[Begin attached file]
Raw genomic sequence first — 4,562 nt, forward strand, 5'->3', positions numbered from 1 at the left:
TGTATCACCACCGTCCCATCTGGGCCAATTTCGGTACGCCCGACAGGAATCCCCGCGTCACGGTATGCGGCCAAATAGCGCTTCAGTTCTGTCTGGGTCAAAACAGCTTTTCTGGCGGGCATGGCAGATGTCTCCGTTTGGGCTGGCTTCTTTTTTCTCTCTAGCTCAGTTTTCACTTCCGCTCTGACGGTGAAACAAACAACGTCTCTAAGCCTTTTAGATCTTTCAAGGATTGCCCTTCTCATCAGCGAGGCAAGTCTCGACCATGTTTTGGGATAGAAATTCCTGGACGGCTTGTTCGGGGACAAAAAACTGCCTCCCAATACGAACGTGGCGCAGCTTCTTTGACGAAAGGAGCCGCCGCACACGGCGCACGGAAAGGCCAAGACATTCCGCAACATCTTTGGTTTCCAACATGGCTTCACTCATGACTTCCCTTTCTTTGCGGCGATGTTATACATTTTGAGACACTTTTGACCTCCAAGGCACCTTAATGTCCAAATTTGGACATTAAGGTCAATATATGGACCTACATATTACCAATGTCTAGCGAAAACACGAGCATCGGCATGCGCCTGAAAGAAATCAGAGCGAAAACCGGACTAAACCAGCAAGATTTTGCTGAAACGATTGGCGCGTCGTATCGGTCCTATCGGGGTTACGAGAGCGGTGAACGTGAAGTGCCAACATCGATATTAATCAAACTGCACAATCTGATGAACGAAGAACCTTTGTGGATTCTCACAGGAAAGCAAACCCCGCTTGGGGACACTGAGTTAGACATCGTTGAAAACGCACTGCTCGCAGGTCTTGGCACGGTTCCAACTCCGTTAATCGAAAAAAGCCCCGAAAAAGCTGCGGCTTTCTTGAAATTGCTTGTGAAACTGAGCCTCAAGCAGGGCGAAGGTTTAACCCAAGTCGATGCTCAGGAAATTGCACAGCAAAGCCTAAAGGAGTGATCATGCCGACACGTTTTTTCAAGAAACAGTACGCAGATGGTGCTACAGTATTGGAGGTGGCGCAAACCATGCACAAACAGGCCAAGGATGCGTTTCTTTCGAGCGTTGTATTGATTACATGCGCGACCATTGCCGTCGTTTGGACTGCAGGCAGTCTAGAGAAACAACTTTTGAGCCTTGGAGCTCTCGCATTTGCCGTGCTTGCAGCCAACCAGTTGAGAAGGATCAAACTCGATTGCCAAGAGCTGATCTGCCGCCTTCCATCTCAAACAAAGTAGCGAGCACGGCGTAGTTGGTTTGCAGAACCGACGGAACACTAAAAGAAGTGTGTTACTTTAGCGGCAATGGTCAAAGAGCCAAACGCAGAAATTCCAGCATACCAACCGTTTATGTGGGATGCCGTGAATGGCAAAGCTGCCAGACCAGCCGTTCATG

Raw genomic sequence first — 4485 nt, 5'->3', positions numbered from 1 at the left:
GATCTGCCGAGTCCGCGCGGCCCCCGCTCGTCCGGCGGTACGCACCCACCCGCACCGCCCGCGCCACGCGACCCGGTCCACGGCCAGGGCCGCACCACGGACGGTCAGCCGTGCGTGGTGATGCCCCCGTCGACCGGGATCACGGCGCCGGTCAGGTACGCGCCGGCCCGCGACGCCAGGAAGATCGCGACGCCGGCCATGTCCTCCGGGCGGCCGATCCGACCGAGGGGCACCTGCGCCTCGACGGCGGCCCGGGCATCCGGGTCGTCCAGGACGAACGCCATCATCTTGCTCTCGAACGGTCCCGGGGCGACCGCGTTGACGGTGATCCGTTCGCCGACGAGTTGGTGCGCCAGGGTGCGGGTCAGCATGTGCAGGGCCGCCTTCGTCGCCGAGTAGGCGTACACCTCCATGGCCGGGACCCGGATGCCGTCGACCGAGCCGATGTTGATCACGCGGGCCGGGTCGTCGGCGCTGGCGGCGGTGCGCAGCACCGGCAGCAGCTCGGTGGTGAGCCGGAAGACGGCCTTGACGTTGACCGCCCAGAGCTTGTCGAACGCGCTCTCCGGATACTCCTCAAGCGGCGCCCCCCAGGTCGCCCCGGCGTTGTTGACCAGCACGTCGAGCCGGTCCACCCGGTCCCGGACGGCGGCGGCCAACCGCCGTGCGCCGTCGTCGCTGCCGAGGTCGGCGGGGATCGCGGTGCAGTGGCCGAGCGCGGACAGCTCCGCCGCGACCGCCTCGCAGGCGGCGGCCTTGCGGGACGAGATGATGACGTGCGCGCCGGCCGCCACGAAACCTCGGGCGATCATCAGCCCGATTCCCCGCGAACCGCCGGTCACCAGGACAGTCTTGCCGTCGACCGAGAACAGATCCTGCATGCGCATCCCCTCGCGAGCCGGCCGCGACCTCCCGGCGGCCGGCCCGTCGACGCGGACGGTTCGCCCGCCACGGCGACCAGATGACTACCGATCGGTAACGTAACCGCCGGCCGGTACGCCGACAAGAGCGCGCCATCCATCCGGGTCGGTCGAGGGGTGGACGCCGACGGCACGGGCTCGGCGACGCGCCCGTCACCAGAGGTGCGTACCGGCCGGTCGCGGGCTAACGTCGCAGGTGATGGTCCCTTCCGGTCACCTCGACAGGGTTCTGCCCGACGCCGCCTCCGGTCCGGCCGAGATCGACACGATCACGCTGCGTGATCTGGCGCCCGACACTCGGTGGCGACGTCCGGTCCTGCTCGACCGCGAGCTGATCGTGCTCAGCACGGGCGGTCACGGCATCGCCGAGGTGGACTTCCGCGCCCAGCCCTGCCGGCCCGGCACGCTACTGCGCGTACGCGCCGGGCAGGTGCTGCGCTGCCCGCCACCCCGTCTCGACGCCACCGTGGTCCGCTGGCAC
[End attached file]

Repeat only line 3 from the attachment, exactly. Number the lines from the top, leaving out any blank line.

Raw genomic sequence first — 4485 nt, 5'->3', positions numbered from 1 at the left: